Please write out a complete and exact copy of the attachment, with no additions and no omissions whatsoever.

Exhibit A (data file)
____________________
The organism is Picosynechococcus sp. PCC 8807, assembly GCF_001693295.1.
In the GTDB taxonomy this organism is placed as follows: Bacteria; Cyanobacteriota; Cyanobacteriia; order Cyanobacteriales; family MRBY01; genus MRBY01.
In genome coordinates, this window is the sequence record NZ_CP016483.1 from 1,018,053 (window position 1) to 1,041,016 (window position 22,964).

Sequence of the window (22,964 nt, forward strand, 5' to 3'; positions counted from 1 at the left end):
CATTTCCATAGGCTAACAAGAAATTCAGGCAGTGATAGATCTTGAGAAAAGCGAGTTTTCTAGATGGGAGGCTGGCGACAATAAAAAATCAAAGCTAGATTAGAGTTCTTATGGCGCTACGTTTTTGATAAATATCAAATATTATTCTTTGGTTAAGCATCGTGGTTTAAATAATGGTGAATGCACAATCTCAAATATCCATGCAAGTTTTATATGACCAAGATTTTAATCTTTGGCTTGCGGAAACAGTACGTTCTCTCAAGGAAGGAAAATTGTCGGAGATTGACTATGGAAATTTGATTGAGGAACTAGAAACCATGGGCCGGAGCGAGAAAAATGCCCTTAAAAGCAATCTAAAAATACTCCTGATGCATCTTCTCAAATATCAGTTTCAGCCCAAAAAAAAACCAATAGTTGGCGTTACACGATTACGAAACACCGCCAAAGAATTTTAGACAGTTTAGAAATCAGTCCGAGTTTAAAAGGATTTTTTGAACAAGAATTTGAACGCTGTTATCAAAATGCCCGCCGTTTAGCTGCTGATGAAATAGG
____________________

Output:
The organism is Picosynechococcus sp. PCC 8807, assembly GCF_001693295.1.
In the GTDB taxonomy this organism is placed as follows: Bacteria; Cyanobacteriota; Cyanobacteriia; order Cyanobacteriales; family MRBY01; genus MRBY01.
In genome coordinates, this window is the sequence record NZ_CP016483.1 from 1,018,053 (window position 1) to 1,041,016 (window position 22,964).

Sequence of the window (22,964 nt, forward strand, 5' to 3'; positions counted from 1 at the left end):
CATTTCCATAGGCTAACAAGAAATTCAGGCAGTGATAGATCTTGAGAAAAGCGAGTTTTCTAGATGGGAGGCTGGCGACAATAAAAAATCAAAGCTAGATTAGAGTTCTTATGGCGCTACGTTTTTGATAAATATCAAATATTATTCTTTGGTTAAGCATCGTGGTTTAAATAATGGTGAATGCACAATCTCAAATATCCATGCAAGTTTTATATGACCAAGATTTTAATCTTTGGCTTGCGGAAACAGTACGTTCTCTCAAGGAAGGAAAATTGTCGGAGATTGACTATGGAAATTTGATTGAGGAACTAGAAACCATGGGCCGGAGCGAGAAAAATGCCCTTAAAAGCAATCTAAAAATACTCCTGATGCATCTTCTCAAATATCAGTTTCAGCCCAAAAAAAAACCAATAGTTGGCGTTACACGATTACGAAACACCGCCAAAGAATTTTAGACAGTTTAGAAATCAGTCCGAGTTTAAAAGGATTTTTTGAACAAGAATTTGAACGCTGTTATCAAAATGCCCGCCGTTTAGCTGCTGATGAAATAGG